“Ah, I like to hear you say it,” he smiled. “But all of our cousins are waiting for me, kóna dal, so tell me only: are you well? Are you unhappy?”

She did not know how to reply. She lost her smile in her confusion, and he saw it and pulled her head against his chest so that she would, at least, not have to look into his face. It was like laying her head on a pillow of moss in a bank of spicy ferns, but her hair was pressed against her cheek and nose, and the lingering odor of the charcoal fires made her feel ill.

He stroked his hand over her smoky hair and spoke softly, but aloud, and she could feel the hum of his voice in his chest. “Are you only unhappy, or unhappy for a reason?”

'Are you only unhappy, or unhappy for a reason?'

Iylaine felt her body go as rigid as a post. His voice was gentle, but it was the same gentle voice her father had used to speak to her these past days, and she was certain that it meant that he knew – he only pretended to ask a question: he knew the reason.

She spoke without thinking, but with an instinct to strike out and wound. “I only miss my cousin Malcolm,” she said.

“Ahhh,” he said, and he too stiffened and stopped stroking her hair.


“And my friends Bertie and Dunstan and Eadwyn,” she added quickly, again without thinking. “And His Grace.”

“They’ve been away a long while,” he said with a voice that had grown distant.

She lifted her face and looked up at him. Everyone said she had grown that summer, but he was still far taller than she. His very head seemed distant and dark. “They should be home again soon,” she said. “When the leaves fall.”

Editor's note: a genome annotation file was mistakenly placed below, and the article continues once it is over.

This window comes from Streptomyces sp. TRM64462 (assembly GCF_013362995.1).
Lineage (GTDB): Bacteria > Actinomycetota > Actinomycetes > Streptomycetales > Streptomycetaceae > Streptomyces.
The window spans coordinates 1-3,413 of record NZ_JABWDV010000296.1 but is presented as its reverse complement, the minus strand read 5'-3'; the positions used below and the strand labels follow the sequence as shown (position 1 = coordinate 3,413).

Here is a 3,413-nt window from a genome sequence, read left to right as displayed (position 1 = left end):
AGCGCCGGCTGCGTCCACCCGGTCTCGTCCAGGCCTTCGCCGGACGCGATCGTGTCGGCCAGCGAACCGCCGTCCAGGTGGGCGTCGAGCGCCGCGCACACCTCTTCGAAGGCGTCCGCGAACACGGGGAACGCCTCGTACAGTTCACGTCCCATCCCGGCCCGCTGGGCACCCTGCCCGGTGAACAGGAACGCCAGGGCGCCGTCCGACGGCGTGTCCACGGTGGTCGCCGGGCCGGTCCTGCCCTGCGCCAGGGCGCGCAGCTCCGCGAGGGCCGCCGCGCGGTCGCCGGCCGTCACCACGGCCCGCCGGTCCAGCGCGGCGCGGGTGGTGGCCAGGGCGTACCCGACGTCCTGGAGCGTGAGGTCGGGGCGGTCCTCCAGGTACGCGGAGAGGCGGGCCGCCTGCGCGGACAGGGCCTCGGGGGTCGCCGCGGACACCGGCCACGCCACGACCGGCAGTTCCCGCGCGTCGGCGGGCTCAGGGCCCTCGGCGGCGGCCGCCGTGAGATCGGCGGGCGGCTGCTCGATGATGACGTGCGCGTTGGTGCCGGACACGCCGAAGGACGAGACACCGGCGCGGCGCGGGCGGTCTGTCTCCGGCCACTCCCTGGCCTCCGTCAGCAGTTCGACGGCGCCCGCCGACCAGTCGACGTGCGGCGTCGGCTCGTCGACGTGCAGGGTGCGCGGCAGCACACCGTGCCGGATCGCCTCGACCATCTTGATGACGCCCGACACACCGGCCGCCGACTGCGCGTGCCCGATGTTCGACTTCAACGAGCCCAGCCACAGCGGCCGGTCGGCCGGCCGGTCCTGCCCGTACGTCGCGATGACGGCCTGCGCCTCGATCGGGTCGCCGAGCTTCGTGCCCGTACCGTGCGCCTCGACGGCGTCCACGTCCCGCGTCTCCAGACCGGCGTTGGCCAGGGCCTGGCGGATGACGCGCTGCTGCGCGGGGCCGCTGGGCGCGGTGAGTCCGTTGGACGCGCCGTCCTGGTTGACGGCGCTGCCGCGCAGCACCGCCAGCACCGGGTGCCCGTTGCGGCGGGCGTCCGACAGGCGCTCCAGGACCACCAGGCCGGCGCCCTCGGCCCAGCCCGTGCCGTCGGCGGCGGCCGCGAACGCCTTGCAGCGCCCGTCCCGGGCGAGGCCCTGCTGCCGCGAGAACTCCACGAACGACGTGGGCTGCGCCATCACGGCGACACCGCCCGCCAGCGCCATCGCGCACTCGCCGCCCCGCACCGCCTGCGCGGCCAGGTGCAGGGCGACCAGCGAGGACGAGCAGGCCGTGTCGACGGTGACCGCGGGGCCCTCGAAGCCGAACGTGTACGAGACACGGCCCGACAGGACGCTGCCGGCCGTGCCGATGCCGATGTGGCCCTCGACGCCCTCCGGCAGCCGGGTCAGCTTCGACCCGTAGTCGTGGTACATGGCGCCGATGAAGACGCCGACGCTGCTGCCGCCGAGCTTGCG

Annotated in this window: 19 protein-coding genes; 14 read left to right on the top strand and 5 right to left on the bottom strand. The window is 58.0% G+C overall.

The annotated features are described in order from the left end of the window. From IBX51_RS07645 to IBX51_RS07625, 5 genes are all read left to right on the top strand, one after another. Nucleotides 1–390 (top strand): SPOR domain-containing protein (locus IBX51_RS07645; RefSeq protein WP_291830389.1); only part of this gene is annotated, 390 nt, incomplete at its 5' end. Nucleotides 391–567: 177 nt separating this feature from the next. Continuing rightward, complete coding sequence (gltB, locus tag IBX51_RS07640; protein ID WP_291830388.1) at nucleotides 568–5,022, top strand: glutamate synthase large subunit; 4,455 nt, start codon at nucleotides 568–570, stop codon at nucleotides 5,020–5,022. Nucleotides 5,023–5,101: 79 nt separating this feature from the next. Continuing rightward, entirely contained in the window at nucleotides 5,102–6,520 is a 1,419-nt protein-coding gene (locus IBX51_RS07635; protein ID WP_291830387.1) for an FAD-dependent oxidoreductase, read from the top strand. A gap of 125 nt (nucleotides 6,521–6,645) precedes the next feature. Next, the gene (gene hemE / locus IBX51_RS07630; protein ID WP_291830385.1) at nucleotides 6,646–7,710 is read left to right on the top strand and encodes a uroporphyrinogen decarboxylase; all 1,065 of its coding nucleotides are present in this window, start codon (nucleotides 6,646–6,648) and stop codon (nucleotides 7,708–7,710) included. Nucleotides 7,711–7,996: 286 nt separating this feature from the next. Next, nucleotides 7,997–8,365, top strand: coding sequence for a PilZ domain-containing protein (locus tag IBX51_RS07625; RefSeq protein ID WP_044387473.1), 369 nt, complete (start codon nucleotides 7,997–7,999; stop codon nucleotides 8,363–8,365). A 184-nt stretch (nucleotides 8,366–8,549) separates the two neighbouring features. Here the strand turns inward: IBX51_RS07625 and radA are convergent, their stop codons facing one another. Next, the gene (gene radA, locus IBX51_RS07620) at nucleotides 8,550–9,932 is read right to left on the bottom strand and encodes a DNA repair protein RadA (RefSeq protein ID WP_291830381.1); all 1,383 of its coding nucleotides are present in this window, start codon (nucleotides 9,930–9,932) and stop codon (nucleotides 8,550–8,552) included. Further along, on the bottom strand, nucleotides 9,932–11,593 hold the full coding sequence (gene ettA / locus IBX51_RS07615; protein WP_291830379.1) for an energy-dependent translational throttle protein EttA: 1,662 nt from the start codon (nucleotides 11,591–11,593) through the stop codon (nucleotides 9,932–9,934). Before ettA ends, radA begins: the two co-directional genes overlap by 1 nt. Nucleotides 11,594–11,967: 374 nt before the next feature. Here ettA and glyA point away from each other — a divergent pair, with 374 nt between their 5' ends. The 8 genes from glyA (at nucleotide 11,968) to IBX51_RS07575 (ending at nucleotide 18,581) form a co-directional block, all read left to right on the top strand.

'They should be home again soon.'

“And then you too will be able to dance with your friends.”

“You aren’t angry because I do?”

“It would be selfish of me to be jealous, wouldn’t it?” he said coldly. “You see me for a few moments twice a year, and – ” He closed his eyes and clenched his teeth.

She realized that he was not merely tall--he was a man.

She could only look up at him from below, and she saw the broad muscles of his neck and the shadow of beard across his jaw. She realized that he was not merely tall – he was a man.

When she leaned away from his embrace, he looked down at her for a moment, as if he had forgotten she was there, and then he let her go.

When she leaned away from his embrace, he looked down at her for a moment, and then he let her go.

“I am angry, Iylaine, but not at you. I am angry at my father, because he will not allow me to see you, kóna dal, kón’anín dal. You’re unhappy and lonely, and we’re all dancing and laughing… Now I must go and dance and pretend to laugh, and all the while I shall be thinking that perhaps you have gone away to cry alone.”

'All the while I shall be thinking that perhaps you have gone away to cry alone.'

The muscles of his neck moved as he clenched his teeth again, and Iylaine had the idea that he himself was perhaps trying not to cry.

“I don’t think I shall,” she said. “I have seen you tonight, and that makes me happy for a long time afterwards.”

'I have seen you tonight, and that makes me happy for a long time afterwards.'

“Does it?” he asked with a twisted smile, and he stroked his hand down her hair and over her ear again. “Then I am not sorry I came tonight.”

“Doesn’t it make you happy?”

“I might not have needed to pretend to laugh tonight if I hadn’t come. But I am not sorry I came.”

'But I am not sorry I came.'